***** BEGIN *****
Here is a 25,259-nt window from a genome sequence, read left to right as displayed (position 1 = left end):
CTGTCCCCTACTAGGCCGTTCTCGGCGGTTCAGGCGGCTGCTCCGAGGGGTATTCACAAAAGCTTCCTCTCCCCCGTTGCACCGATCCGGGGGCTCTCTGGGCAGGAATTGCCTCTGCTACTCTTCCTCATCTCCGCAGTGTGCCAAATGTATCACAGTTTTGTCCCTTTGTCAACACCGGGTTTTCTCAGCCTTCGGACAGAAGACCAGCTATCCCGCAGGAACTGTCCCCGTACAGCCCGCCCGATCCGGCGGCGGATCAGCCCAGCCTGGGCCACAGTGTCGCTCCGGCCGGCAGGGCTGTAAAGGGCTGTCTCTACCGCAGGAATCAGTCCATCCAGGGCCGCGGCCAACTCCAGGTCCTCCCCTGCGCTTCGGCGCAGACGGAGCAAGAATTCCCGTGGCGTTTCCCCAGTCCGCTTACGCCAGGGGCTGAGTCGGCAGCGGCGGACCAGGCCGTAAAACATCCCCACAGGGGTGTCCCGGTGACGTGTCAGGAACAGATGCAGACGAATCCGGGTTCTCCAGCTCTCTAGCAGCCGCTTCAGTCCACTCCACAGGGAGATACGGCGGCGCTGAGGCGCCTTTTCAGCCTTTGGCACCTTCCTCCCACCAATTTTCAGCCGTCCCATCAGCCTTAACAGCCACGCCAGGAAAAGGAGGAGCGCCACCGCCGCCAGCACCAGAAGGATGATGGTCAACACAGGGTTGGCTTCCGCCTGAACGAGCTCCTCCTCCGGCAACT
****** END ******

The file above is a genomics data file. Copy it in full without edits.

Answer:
Here is a 25,259-nt window from a genome sequence, read left to right as displayed (position 1 = left end):
CTGTCCCCTACTAGGCCGTTCTCGGCGGTTCAGGCGGCTGCTCCGAGGGGTATTCACAAAAGCTTCCTCTCCCCCGTTGCACCGATCCGGGGGCTCTCTGGGCAGGAATTGCCTCTGCTACTCTTCCTCATCTCCGCAGTGTGCCAAATGTATCACAGTTTTGTCCCTTTGTCAACACCGGGTTTTCTCAGCCTTCGGACAGAAGACCAGCTATCCCGCAGGAACTGTCCCCGTACAGCCCGCCCGATCCGGCGGCGGATCAGCCCAGCCTGGGCCACAGTGTCGCTCCGGCCGGCAGGGCTGTAAAGGGCTGTCTCTACCGCAGGAATCAGTCCATCCAGGGCCGCGGCCAACTCCAGGTCCTCCCCTGCGCTTCGGCGCAGACGGAGCAAGAATTCCCGTGGCGTTTCCCCAGTCCGCTTACGCCAGGGGCTGAGTCGGCAGCGGCGGACCAGGCCGTAAAACATCCCCACAGGGGTGTCCCGGTGACGTGTCAGGAACAGATGCAGACGAATCCGGGTTCTCCAGCTCTCTAGCAGCCGCTTCAGTCCACTCCACAGGGAGATACGGCGGCGCTGAGGCGCCTTTTCAGCCTTTGGCACCTTCCTCCCACCAATTTTCAGCCGTCCCATCAGCCTTAACAGCCACGCCAGGAAAAGGAGGAGCGCCACCGCCGCCAGCACCAGAAGGATGATGGTCAACACAGGGTTGGCTTCCGCCTGAACGAGCTCCTCCTCCGGCAACT